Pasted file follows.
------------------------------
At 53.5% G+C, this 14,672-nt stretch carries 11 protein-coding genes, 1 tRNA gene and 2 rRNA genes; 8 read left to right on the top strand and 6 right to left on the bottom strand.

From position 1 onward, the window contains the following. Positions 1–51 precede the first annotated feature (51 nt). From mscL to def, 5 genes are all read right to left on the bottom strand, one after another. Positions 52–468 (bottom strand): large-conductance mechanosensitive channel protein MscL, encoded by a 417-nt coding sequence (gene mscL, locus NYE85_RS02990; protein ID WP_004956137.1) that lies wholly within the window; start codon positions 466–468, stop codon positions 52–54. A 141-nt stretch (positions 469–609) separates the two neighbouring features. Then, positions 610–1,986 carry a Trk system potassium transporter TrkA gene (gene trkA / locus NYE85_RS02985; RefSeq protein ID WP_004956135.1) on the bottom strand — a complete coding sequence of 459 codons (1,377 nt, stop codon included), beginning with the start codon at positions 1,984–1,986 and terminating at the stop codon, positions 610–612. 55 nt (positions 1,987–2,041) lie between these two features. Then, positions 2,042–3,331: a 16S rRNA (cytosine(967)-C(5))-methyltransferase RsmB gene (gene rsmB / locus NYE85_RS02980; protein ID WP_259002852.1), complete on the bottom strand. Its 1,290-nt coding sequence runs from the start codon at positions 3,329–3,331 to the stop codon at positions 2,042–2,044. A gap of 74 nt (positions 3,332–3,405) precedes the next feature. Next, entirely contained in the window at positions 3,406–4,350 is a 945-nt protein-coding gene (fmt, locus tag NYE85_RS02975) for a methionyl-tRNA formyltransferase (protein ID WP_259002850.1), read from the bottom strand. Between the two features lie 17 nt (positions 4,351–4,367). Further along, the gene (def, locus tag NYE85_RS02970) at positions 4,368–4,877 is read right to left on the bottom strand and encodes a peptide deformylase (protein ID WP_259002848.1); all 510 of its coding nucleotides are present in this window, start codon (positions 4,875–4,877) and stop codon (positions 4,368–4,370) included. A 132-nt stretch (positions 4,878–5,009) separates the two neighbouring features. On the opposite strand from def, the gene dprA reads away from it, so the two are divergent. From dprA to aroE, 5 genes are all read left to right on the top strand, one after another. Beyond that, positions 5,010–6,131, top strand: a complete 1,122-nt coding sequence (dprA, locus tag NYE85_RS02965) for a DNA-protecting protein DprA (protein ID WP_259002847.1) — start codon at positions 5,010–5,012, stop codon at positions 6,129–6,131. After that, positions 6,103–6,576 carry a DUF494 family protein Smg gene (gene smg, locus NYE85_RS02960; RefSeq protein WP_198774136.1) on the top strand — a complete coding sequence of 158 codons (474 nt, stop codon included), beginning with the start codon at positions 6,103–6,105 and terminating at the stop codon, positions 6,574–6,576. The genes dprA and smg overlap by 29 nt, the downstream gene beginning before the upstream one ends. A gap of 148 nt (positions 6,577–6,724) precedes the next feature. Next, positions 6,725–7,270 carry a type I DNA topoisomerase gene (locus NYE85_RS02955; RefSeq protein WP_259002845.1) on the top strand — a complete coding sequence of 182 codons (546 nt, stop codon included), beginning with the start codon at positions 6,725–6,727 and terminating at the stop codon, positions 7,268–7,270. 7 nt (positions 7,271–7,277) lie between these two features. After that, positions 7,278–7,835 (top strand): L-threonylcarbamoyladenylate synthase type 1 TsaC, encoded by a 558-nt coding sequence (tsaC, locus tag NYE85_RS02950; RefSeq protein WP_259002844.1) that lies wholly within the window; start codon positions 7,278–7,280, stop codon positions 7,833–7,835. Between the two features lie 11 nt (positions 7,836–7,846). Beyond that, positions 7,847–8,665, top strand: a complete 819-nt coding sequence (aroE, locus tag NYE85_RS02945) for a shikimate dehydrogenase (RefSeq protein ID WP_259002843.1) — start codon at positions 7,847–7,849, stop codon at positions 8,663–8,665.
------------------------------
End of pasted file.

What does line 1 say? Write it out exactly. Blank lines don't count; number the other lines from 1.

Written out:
At 53.5% G+C, this 14,672-nt stretch carries 11 protein-coding genes, 1 tRNA gene and 2 rRNA genes; 8 read left to right on the top strand and 6 right to left on the bottom strand.